Carbon pools recover more quickly than plant biodiversity in tropical secondary forests

Martin, Philip A.; Newton, Adrian C.; Bullock, James M. ORCID: 2013 Carbon pools recover more quickly than plant biodiversity in tropical secondary forests. Proceedings of the Royal Society B: Biological Sciences, 280 (1773), 20132236. 8, pp.

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Although increasing efforts are being made to restore tropical forests, little information is available regarding the timescales required for carbon and plant biodiversity to recover to the values associated with undisturbed forests. To address this knowledge gap, we carried out a meta-analysis comparing data from >600 secondary tropical forest sites with nearby undisturbed reference forests. Above-ground biomass approached equivalence to reference values within 80 years since last disturbance, whereas below-ground biomass took longer to recover. Soil carbon content showed little relationship with time since disturbance. Tree species richness recovered after about 50 years. In contrast, epiphyte richness did not reach equivalence to undisturbed forests. The proportion of undisturbed forest tree and epiphyte species found in secondary forests was low and changed little over time. Our results indicate that carbon pools and biodiversity show different recovery rates under passive, secondary succession, and that colonisation by undisturbed forest plant species is slow. Initiatives such as the Convention on Biological Diversity and REDD+ should therefore encourage active management to help achieve their aims of restoring both carbon and biodiversity in tropical forests.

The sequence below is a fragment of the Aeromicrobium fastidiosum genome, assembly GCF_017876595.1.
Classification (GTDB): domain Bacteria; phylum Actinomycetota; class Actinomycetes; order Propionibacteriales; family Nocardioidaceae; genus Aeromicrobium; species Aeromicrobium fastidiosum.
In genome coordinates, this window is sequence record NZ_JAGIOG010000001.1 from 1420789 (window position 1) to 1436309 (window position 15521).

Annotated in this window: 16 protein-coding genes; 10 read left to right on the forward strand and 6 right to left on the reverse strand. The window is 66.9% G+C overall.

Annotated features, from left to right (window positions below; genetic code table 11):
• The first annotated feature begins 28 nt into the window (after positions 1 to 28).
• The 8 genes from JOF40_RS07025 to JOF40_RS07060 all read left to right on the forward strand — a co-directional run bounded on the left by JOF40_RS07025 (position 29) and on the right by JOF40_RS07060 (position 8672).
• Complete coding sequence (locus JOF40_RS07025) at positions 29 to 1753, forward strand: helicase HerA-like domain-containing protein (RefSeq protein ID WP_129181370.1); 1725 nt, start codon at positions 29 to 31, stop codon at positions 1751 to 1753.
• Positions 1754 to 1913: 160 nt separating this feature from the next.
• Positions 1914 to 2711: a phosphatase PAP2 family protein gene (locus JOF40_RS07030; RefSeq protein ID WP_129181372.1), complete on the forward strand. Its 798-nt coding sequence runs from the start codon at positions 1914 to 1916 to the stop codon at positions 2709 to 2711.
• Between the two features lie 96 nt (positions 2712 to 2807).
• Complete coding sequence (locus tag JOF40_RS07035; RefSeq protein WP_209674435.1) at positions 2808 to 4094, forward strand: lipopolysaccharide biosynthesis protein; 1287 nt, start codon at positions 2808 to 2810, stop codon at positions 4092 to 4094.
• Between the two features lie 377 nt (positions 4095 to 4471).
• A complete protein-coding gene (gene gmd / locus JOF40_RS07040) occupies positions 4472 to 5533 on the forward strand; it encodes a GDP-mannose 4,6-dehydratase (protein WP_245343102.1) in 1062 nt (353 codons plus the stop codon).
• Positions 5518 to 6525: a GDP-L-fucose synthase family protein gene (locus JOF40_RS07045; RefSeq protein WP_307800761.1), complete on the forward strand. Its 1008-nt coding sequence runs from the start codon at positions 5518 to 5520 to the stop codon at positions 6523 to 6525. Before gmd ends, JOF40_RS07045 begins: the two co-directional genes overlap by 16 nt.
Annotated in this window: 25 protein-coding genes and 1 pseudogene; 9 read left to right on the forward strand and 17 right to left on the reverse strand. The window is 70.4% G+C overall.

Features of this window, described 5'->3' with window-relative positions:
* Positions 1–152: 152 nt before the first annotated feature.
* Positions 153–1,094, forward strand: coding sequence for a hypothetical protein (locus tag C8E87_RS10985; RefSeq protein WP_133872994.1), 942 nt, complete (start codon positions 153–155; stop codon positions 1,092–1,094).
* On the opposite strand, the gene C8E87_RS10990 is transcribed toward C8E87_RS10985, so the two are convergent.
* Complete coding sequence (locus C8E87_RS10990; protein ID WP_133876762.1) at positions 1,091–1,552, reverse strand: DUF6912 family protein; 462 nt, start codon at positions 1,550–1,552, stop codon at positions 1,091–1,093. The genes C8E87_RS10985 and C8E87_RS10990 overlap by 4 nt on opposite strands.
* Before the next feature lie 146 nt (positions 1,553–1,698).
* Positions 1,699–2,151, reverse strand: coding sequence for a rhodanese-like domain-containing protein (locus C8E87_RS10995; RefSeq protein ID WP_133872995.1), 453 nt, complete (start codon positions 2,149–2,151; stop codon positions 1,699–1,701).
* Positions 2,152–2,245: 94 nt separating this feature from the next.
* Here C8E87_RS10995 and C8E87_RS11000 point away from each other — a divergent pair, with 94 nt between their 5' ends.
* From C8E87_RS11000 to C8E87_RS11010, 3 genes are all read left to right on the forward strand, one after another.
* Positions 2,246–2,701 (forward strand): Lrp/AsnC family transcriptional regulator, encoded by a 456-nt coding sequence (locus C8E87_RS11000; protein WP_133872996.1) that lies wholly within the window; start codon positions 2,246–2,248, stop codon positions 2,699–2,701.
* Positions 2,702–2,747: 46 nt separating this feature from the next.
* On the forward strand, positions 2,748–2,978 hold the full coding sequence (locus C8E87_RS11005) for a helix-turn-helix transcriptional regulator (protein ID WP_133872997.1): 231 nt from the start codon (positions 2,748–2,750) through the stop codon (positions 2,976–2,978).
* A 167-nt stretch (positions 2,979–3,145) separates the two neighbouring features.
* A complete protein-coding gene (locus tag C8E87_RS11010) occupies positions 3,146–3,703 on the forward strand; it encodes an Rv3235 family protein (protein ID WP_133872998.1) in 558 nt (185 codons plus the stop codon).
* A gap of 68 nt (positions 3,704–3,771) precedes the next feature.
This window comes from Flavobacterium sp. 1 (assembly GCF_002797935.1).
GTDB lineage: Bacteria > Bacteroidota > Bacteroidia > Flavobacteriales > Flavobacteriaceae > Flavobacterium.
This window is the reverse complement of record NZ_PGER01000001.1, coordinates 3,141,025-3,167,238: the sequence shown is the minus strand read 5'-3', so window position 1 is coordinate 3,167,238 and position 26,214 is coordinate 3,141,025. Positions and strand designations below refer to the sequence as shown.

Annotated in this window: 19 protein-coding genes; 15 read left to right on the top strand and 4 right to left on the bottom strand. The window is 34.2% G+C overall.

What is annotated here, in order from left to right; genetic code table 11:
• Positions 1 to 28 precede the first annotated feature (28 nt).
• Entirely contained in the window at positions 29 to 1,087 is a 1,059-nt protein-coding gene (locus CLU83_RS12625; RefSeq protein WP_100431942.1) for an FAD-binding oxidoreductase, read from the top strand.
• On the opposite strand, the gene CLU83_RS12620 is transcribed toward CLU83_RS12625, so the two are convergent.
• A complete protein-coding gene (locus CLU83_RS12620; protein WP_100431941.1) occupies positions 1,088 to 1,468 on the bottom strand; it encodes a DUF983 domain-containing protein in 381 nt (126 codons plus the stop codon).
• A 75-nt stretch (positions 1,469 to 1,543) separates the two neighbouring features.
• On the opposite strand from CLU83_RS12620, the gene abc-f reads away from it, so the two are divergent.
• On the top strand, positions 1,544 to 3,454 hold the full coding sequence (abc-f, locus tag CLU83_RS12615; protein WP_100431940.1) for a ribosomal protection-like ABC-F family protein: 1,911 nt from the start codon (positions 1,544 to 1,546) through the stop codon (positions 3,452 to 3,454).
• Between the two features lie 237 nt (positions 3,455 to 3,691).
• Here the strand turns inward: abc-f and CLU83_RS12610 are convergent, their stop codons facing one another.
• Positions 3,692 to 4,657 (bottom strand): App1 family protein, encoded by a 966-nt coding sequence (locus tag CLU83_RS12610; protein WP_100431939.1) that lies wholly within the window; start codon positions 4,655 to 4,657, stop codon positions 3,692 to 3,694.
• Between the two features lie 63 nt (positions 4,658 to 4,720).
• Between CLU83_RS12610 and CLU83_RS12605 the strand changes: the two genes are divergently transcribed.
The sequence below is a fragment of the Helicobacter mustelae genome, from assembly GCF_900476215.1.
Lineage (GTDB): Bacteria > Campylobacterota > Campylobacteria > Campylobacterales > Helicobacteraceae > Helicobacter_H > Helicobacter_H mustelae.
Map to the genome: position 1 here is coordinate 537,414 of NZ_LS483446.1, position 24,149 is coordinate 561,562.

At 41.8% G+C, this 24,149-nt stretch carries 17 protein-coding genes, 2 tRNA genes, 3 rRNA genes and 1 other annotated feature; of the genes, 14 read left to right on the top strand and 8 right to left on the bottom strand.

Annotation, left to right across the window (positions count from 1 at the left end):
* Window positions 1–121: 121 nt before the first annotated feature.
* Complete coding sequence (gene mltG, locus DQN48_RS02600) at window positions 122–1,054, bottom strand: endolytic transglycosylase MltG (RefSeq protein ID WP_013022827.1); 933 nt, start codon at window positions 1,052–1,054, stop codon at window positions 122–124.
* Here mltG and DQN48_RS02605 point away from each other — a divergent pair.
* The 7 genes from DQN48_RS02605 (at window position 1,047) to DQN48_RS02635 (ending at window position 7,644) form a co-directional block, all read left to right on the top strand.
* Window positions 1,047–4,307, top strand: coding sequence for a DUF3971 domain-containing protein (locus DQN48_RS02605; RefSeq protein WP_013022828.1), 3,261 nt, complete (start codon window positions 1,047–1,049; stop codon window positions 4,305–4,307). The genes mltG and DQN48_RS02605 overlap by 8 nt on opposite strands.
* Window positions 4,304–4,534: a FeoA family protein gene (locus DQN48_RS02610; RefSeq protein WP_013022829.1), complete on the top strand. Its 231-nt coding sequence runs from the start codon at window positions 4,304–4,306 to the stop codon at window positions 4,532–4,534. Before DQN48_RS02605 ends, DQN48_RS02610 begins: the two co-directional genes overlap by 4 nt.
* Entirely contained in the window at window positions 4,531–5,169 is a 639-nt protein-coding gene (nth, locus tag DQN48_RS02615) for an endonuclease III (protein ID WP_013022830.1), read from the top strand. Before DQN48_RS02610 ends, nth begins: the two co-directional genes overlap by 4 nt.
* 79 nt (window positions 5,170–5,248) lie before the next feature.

Item Type: Publication - Article
Digital Object Identifier (DOI):
Programmes: CEH Topics & Objectives 2009 - 2012 > Biodiversity > BD Topic 3 - Managing Biodiversity and Ecosystem Services in a Changing Environment
UKCEH and CEH Sections/Science Areas: Pywell
ISSN: 0962-8452
Additional Keywords: secondary forest, forest restoration, biomass, carbon, plant biodiversity, meta-analysis
NORA Subject Terms: Ecology and Environment
Date made live: 11 Nov 2013 15:26 +0 (UTC)

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